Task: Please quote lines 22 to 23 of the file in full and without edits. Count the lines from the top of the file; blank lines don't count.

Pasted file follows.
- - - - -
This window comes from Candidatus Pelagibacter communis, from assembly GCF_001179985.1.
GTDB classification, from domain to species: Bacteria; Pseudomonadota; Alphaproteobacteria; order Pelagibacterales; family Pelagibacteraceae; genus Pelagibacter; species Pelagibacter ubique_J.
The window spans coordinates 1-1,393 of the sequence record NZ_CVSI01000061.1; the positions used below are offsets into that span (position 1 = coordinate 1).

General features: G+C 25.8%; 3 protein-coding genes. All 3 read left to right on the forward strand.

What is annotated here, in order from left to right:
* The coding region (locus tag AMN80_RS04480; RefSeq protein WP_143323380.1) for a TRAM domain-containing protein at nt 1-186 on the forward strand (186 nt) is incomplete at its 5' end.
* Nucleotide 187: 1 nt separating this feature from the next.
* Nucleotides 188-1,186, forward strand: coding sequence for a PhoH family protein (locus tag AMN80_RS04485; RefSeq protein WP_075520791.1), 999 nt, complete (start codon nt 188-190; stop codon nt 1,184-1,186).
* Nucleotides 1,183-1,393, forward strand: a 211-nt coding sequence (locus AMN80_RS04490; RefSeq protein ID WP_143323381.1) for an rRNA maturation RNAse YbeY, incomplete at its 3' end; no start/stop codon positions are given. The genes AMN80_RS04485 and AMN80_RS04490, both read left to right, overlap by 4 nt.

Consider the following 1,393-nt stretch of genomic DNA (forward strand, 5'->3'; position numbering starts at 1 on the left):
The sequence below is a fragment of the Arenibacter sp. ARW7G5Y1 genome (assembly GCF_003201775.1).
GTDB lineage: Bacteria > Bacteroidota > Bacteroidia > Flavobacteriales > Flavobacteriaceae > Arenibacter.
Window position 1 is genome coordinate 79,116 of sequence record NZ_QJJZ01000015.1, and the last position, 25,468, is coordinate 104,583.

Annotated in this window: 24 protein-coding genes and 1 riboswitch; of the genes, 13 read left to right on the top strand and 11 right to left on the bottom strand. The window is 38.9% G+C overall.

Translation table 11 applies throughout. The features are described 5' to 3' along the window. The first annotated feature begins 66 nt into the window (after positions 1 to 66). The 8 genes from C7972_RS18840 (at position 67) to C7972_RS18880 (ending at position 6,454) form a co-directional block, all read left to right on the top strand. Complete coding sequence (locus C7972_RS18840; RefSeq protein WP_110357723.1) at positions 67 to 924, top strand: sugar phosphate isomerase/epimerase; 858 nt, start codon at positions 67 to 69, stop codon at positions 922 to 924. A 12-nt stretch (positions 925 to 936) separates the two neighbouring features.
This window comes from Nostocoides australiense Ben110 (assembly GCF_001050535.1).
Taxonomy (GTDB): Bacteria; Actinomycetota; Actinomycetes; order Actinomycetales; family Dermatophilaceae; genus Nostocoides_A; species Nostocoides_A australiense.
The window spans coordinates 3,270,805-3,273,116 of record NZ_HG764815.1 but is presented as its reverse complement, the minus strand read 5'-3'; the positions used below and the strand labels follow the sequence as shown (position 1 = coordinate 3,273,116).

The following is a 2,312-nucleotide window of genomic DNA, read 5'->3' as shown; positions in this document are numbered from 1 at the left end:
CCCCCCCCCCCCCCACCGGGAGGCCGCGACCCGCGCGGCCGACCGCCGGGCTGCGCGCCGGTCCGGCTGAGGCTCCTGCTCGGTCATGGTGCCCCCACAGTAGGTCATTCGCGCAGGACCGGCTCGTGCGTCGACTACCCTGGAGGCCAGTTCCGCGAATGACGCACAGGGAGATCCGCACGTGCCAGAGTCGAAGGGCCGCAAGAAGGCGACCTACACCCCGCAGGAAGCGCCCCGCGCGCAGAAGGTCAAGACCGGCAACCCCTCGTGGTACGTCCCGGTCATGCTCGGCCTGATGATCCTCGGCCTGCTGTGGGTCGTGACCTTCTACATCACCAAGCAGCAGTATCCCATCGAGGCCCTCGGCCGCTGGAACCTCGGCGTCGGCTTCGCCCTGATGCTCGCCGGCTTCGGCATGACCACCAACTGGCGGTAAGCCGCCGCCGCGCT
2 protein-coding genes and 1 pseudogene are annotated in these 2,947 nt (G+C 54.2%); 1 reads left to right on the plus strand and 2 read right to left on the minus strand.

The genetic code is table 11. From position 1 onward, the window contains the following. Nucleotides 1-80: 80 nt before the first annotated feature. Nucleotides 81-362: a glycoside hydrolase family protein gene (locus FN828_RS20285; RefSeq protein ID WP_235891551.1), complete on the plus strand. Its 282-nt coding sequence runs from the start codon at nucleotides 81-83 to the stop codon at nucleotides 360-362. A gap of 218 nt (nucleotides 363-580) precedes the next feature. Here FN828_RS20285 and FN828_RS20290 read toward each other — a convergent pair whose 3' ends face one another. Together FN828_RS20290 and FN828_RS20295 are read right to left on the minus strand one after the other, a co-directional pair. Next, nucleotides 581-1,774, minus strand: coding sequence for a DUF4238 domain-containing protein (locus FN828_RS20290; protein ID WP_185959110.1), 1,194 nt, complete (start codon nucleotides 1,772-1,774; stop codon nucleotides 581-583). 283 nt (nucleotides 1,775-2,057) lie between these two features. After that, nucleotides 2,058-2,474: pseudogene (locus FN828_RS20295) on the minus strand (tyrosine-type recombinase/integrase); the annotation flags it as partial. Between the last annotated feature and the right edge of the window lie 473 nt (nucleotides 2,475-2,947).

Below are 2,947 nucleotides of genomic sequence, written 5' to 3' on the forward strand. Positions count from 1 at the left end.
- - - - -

The genetic code is table 11. From position 1 onward, the window contains the following. Nucleotides 1-80: 80 nt before the first annotated feature. Nucleotides 81-362: a glycoside hydrolase family protein gene (locus FN828_RS20285; RefSeq protein ID WP_235891551.1), complete on the plus strand. Its 282-nt coding sequence runs from the start codon at nucleotides 81-83 to the stop codon at nucleotides 360-362. A gap of 218 nt (nucleotides 363-580) precedes the next feature. Here FN828_RS20285 and FN828_RS20290 read toward each other — a convergent pair whose 3' ends face one another. Together FN828_RS20290 and FN828_RS20295 are read right to left on the minus strand one after the other, a co-directional pair. Next, nucleotides 581-1,774, minus strand: coding sequence for a DUF4238 domain-containing protein (locus FN828_RS20290; protein ID WP_185959110.1), 1,194 nt, complete (start codon nucleotides 1,772-1,774; stop codon nucleotides 581-583). 283 nt (nucleotides 1,775-2,057) lie between these two features. After that, nucleotides 2,058-2,474: pseudogene (locus FN828_RS20295) on the minus strand (tyrosine-type recombinase/integrase); the annotation flags it as partial. Between the last annotated feature and the right edge of the window lie 473 nt (nucleotides 2,475-2,947).

Below are 2,947 nucleotides of genomic sequence, written 5' to 3' on the forward strand. Positions count from 1 at the left end.